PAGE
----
* Dollar falls vs basket of currencies
* U.S. non-farm payrolls awaited on Friday (Updates prices, adds comment)
By Marcy Nicholson and Clara Denina
NEW YORK/LONDON, May 5 (Reuters) - Gold rose on Tuesday as the dollar turned lower and global shares fell ahead of U.S. non-farm payroll data later in the week that could give clues as to when the Federal Reserve will raise interest rates.
Spot gold fell initially then firmed, and was up 0.4 percent at $1,192.80 an ounce by 2:20 p.m. EDT (1820 GMT). U.S. gold futures for June delivery settled up $6.40 an ounce at $1,193.20.
“Gold was firm yesterday and is continuing the trend today, with dollar weakness helping,” Deutsche Borse’s MNI senior analyst Tony Walters said.
Gold pared gains as the U.S. treasuries saw a wave of selling, traders said.
The dollar turned lower against a basket of major currencies while the euro steadied against the dollar after falling 0.7 percent.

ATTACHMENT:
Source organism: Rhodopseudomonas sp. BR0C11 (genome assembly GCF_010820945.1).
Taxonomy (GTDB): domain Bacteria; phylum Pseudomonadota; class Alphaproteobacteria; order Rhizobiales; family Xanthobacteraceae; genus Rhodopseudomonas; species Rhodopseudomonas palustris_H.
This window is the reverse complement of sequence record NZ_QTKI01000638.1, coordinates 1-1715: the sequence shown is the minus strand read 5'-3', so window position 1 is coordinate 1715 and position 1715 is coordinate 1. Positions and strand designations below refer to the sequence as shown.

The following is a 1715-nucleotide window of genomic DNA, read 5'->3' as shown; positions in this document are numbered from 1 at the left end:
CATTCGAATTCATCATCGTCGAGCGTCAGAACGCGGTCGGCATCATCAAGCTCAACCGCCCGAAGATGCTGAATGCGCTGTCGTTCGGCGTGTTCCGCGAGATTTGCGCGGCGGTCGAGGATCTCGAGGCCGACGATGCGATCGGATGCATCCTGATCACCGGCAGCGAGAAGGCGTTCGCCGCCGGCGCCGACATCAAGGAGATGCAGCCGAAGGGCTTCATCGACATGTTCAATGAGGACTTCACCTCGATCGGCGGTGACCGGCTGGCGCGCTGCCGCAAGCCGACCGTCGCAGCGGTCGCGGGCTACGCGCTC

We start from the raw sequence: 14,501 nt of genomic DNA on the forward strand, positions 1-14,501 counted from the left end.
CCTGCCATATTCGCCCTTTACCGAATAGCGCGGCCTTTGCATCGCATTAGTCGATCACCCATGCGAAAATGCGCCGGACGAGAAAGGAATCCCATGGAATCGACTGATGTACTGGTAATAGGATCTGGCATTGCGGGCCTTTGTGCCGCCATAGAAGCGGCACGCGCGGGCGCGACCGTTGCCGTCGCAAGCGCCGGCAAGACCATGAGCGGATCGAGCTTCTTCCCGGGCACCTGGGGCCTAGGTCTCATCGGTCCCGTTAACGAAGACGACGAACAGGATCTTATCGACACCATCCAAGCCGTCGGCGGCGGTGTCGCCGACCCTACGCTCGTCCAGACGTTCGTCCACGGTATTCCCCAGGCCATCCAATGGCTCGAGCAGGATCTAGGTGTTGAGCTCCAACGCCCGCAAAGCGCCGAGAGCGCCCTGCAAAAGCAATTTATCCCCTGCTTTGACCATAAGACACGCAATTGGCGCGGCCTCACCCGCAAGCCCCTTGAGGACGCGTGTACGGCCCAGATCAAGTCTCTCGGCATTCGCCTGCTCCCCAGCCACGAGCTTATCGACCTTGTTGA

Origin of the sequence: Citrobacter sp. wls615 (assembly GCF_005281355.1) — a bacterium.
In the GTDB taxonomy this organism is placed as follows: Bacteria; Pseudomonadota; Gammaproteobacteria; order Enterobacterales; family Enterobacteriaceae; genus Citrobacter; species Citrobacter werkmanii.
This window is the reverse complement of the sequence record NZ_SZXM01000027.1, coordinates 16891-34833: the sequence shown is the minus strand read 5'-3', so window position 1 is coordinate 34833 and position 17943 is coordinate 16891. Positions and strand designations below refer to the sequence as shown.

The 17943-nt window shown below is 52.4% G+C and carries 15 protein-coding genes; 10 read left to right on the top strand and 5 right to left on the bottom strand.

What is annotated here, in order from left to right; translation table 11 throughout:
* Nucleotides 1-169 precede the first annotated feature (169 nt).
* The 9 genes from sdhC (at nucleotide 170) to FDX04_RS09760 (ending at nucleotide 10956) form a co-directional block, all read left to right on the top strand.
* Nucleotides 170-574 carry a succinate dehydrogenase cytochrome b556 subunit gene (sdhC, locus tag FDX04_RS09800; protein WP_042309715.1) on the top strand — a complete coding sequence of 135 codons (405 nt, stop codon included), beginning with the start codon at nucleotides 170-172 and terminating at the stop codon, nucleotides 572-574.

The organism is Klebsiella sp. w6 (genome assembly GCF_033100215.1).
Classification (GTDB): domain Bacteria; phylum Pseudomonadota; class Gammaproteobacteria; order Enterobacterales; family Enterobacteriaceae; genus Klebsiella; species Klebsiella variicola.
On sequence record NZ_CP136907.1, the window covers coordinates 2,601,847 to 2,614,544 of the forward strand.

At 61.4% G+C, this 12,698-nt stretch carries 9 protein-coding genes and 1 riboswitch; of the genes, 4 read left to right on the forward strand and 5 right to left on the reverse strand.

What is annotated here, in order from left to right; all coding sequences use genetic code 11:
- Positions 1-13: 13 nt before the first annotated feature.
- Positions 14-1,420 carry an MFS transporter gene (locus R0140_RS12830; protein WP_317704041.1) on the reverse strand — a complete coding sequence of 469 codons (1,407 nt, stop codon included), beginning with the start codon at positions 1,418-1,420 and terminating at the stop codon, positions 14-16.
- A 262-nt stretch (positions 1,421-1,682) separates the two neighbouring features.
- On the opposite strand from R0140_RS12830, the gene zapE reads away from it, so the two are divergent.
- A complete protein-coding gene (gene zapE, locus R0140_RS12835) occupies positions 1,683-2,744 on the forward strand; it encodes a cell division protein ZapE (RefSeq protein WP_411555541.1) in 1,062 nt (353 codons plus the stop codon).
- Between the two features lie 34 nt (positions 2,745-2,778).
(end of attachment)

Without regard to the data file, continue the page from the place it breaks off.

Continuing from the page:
“It bumped into $1,200 and then when the dollar began to turn around a little bit, it kind of undermined gold,” said Jim Steel, chief metals analyst for HSBC Securities in New York.
“The weakening of the euro weighed on gold prices.”
Gold fell to a six-week low of $1,170 on Friday after the Federal Reserve indicated it saw a slowdown in the U.S. economy as transitory and did not rule out a rate rise this year.
“U.S. data will continue to be very important - if it’s good, we will eventually get lower gold prices,” Natixis analyst Bernard Dahdah said.
However, with a rate hike now likely in September rather than June, gold prices will probably remain in the current range for longer and will not drop as quickly as previously thought, Dahdah added.
Strong data could prompt the Fed to raise interest rates soon, a move investors would expect to dent demand for bullion, which does not pay interest.
Chicago Fed President Charles Evans provided no clarity on the issue on Monday. He said rate increases could begin this year, although with inflation uncomfortably low and the unemployment rate still too high, the U.S. central bank should hold off on raising rates until early next year.
Silver rose 0.8 percent to $16.52 an ounce after climbing to a four-week high on Monday. Platinum rose 0.2 percent to $1,142.49 an ounce, while palladium gained 1.5 percent to $792.05 an ounce, the highest level since March. (Additional reporting by A. Ananthalakshmi in Singapore; Editing by David Clarke, Mark Potter and Meredith Mazzilli)